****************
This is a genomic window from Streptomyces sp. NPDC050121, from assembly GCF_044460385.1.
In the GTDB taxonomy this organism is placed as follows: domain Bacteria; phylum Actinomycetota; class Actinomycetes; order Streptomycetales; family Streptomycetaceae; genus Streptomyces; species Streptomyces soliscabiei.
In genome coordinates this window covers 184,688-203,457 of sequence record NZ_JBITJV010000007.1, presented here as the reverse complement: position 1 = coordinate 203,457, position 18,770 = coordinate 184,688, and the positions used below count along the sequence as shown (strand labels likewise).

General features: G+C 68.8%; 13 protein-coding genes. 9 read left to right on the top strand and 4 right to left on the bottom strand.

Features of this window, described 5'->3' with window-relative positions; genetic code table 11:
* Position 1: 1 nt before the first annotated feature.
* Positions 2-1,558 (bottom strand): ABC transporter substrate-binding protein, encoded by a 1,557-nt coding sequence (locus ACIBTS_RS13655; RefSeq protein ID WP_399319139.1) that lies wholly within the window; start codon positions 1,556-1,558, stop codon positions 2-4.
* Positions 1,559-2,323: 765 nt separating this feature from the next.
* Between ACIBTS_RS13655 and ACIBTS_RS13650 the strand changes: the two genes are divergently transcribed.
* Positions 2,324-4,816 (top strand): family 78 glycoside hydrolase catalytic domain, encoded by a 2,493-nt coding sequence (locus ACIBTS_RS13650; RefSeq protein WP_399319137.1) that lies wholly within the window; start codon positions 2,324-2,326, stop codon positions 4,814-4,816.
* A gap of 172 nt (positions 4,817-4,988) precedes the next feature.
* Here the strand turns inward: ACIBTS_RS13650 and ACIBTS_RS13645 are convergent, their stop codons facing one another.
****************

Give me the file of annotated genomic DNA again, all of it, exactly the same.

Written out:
This is a genomic window from Streptomyces sp. NPDC050121, from assembly GCF_044460385.1.
In the GTDB taxonomy this organism is placed as follows: domain Bacteria; phylum Actinomycetota; class Actinomycetes; order Streptomycetales; family Streptomycetaceae; genus Streptomyces; species Streptomyces soliscabiei.
In genome coordinates this window covers 184,688-203,457 of sequence record NZ_JBITJV010000007.1, presented here as the reverse complement: position 1 = coordinate 203,457, position 18,770 = coordinate 184,688, and the positions used below count along the sequence as shown (strand labels likewise).

General features: G+C 68.8%; 13 protein-coding genes. 9 read left to right on the top strand and 4 right to left on the bottom strand.

Features of this window, described 5'->3' with window-relative positions; genetic code table 11:
* Position 1: 1 nt before the first annotated feature.
* Positions 2-1,558 (bottom strand): ABC transporter substrate-binding protein, encoded by a 1,557-nt coding sequence (locus ACIBTS_RS13655; RefSeq protein ID WP_399319139.1) that lies wholly within the window; start codon positions 1,556-1,558, stop codon positions 2-4.
* Positions 1,559-2,323: 765 nt separating this feature from the next.
* Between ACIBTS_RS13655 and ACIBTS_RS13650 the strand changes: the two genes are divergently transcribed.
* Positions 2,324-4,816 (top strand): family 78 glycoside hydrolase catalytic domain, encoded by a 2,493-nt coding sequence (locus ACIBTS_RS13650; RefSeq protein WP_399319137.1) that lies wholly within the window; start codon positions 2,324-2,326, stop codon positions 4,814-4,816.
* A gap of 172 nt (positions 4,817-4,988) precedes the next feature.
* Here the strand turns inward: ACIBTS_RS13650 and ACIBTS_RS13645 are convergent, their stop codons facing one another.